But it's all analogous. None of these terms are specific. While I wouldn't have a fit over it, since Chamonix seems to be finely crafted from what I've seen, it still would be of import to me personally if I were buying one. So yes, it is always better to see the final article in person, especially if you understand how wood interacts with weather. But let's take mahogany. There is a world of difference between the remnants of relatively dimensionally-stable pattern-grade that have been curing in dry storage over decades from just anything marketed as mahogany. Similarly, some very dense woods like teak or ebony are prone to end grain splitting if the sealant wears out. Maple can be more forgiving in that respect, but not all maple is the same. There's a lot of "barely-maple" out there, especially from Russian sources, just like a lot of pseudo-teak is around, now that real Burmese is restricted. I'm out in the weather a lot, so inspect my wooden folders every year, and re-seal any suspect nicks or wear areas. Nothing is perfect. Just intelligent choices.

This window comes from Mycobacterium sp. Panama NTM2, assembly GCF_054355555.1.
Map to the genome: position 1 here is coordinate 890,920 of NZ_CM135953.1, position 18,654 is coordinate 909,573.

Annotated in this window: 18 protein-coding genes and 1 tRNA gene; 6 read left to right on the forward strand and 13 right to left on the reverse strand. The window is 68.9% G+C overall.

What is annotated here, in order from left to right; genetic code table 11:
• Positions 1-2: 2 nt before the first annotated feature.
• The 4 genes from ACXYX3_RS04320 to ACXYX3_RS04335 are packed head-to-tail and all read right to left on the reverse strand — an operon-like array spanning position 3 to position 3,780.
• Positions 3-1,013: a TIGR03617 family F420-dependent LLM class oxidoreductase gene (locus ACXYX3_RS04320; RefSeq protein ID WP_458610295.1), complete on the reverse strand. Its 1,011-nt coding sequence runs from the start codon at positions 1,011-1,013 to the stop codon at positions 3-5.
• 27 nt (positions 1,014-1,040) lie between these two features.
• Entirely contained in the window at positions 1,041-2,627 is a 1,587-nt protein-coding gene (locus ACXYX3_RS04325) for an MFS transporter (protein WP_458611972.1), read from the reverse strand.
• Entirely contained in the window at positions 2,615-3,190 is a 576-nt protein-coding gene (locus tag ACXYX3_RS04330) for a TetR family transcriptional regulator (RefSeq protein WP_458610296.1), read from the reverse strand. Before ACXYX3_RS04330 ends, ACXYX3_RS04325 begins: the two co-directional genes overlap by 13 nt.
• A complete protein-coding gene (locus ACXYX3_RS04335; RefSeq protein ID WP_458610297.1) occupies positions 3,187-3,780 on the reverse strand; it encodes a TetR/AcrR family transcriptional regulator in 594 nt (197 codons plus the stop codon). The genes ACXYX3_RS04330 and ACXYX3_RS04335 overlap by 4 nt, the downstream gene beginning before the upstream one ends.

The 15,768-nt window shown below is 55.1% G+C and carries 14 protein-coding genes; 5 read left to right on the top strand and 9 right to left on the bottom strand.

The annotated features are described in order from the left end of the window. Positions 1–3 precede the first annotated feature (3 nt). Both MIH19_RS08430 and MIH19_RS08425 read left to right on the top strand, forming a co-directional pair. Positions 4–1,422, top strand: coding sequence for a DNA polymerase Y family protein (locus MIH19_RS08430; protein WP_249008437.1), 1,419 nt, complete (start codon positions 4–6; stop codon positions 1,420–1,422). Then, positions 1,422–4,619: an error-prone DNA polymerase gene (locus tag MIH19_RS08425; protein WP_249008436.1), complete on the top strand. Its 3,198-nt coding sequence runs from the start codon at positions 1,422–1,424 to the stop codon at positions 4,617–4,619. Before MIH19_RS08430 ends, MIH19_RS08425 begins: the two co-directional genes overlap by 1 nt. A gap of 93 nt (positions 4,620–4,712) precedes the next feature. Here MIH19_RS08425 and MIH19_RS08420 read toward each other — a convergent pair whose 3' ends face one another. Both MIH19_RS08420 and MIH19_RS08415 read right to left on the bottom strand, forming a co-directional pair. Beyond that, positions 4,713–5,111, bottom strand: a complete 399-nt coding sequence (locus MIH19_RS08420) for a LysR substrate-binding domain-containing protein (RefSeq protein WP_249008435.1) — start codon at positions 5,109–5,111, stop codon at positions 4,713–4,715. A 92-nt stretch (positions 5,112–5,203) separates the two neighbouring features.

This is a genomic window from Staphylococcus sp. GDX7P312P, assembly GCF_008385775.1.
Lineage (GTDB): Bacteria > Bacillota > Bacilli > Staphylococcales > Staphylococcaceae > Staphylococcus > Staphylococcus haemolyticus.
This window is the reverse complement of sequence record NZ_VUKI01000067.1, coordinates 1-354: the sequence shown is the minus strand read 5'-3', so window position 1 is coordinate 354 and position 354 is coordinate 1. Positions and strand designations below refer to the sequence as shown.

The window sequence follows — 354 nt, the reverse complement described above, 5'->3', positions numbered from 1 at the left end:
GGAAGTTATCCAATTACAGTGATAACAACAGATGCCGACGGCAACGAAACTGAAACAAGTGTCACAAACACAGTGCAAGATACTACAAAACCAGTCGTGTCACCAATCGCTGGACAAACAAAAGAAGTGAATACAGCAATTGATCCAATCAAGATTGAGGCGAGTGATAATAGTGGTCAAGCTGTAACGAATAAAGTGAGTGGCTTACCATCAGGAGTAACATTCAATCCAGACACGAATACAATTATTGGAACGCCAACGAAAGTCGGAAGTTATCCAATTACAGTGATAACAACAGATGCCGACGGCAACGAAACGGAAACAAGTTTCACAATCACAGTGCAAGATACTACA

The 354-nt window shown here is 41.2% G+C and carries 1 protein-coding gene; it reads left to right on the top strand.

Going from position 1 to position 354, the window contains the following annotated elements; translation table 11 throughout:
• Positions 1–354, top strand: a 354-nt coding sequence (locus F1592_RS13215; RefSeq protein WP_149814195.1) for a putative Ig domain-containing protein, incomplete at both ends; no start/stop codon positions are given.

2-May-2016, 10:15
Basically it doesn't matter. Mine is teak and I don't give it a second thought, especially as when they first came out only teak was available.

Drew Wiley
2-May-2016, 10:19
Sorry, Garrett. Maple gets more than its share of scars too. You should see my kitchen floor, only a few years old. All A-grade maple I set myself; but there are the inevitable beauty scars of dropped pots n' pans, etc. My beloved Ries tripods have whacked all kinds of branches off the trail, been dropped off cliffs a couple times, and wear their scars like proud symbols of life experience. I was out in the howling coastal wind this past weekend with a huge 6x7 telephoto (any view cameras would have been a kite in such circumstances), attached to my Ries with a solid block of maple which I carefully distressed with faux scars before I sealed it with marine epoxy tinted with rust - to match my weatherbeaten Ries. I'm starting to look weatherbeaten myself, so why not? Maybe I should shut up,
cause it's getting apparent I'd vote for a maple Chamonix just to match everything.

2-May-2016, 11:13